Will Jelli’s Crowdsourcing Kill the Radio Stars (and Save the Stations)? Stay Tuned

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gamed and controlled by a small community, who might make it like ‘all Goth radio all the time’ or something. What we ended up seeing, when you have a bunch of smart people who love music actually get together to shape a playlist, is that sometimes they can do things that are very unexpected, or human, or ironic.”

For example, Jelli listeners have spontaneously assembled whole blocks of songs on themes such as the lunchtime munchies, schoolteachers, and even swine flu (every song contained a reference to pigs). “When these things happen on Jelli, they are truly special, and have everything to do with the audience,” says Dougherty. “It really does encourage us to say that if you are a broadcaster, you should harness this very powerful group of fans for your station, who are generally knowledgeable around music and can do things that are unexpected and cool and really create entertainment value that’s hard to fabricate by doing things the old way.”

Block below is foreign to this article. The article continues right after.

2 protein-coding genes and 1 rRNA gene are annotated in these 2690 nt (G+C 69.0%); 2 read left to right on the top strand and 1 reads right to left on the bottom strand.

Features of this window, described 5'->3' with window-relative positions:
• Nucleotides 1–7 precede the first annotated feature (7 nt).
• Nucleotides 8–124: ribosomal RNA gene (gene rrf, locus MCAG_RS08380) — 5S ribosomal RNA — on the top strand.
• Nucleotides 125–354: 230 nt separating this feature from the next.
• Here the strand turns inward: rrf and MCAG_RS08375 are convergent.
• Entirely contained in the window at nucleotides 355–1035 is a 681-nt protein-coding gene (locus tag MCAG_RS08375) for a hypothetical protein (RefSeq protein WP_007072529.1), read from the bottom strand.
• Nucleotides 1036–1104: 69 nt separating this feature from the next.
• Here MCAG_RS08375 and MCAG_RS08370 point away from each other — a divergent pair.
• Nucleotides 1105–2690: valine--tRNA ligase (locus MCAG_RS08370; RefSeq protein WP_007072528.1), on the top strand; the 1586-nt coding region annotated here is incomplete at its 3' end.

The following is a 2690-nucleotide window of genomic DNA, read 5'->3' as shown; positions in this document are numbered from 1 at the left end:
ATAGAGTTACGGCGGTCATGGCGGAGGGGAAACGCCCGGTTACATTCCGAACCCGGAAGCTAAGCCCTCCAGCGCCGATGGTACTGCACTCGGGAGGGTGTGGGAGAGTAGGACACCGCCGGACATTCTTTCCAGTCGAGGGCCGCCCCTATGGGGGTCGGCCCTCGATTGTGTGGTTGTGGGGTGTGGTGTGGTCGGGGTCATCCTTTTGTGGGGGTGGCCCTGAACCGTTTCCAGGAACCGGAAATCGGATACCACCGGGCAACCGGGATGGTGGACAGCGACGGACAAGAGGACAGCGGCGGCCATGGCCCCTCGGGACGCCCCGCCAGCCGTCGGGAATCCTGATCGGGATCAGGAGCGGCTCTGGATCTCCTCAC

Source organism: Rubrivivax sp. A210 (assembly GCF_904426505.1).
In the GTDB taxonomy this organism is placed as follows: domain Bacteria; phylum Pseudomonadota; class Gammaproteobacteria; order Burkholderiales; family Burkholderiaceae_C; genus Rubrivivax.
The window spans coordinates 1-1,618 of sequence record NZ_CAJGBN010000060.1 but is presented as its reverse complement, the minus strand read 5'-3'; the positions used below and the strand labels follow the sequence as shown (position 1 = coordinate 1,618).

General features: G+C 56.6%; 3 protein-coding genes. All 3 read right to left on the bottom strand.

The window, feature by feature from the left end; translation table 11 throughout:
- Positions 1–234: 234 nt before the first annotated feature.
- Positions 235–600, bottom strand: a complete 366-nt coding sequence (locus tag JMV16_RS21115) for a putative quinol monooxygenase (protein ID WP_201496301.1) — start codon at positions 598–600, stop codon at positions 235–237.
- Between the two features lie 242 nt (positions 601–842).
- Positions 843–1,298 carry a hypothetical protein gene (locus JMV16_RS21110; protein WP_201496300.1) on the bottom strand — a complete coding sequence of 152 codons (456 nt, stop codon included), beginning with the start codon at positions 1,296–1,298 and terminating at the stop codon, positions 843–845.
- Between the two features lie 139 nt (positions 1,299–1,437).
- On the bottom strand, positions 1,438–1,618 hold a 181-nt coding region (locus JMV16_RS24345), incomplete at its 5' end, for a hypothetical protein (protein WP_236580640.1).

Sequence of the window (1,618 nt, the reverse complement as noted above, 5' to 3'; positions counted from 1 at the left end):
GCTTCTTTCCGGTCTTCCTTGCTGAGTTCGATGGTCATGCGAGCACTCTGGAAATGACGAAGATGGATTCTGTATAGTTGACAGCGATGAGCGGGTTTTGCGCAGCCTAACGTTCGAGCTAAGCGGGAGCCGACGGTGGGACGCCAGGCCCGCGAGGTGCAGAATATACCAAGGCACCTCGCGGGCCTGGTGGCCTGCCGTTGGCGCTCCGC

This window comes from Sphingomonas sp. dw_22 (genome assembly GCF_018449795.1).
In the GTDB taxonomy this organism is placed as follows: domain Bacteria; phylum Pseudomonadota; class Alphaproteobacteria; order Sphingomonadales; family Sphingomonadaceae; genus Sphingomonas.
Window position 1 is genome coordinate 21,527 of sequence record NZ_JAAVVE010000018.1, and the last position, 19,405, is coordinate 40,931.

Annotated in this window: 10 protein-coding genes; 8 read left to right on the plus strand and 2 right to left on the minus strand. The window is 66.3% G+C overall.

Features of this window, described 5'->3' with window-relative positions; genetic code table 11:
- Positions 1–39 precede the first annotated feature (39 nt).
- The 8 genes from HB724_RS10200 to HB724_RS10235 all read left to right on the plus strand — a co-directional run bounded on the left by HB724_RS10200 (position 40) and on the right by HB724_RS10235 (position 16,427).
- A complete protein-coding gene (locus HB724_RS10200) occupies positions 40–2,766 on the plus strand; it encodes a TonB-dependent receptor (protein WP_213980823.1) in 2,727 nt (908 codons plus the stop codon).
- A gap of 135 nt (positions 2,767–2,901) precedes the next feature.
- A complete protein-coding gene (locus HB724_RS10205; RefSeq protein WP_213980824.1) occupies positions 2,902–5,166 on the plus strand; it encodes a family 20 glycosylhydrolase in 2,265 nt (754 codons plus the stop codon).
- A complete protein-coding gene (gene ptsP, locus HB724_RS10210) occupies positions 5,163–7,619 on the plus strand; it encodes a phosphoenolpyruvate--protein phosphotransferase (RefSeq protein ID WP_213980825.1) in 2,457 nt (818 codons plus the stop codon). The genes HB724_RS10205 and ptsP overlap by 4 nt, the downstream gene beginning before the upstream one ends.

Jelli closed a $7 million Series A funding round with Battery Ventures and First Round Capital in May, and will use some of the money to expand its current team of 15 employees to about 20, Dougherty says. Also high on the agenda is a mobile version of the Jelli Web interface. “You can make an argument that we should have launched just with mobile,” he says. “Roughly 65 percent of all radio listening occurs outside the home, and we should have Jelli available wherever listening occurs.” Dougherty says the company will be making some announcements “shortly” about the company’s strategy for taking advantage of the iPhone, Android phones, Twitter, and the like.

Meanwhile, Jelli continues to roll forward in its original time slot on Sunday nights on Live 105. In fact, that show has become so popular, with so much feel-good participation by fans that the station unofficially rebrands itself as “Love 105” during this time slot, Dougherty says.

“If you’re going to pick a show to listen to, I really like Sunday night,” he says. “It’s just got an awesome vibe.”

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Wade Roush is the producer and host of the podcast Soonish and a contributing editor at Xconomy. Follow @soonishpodcast

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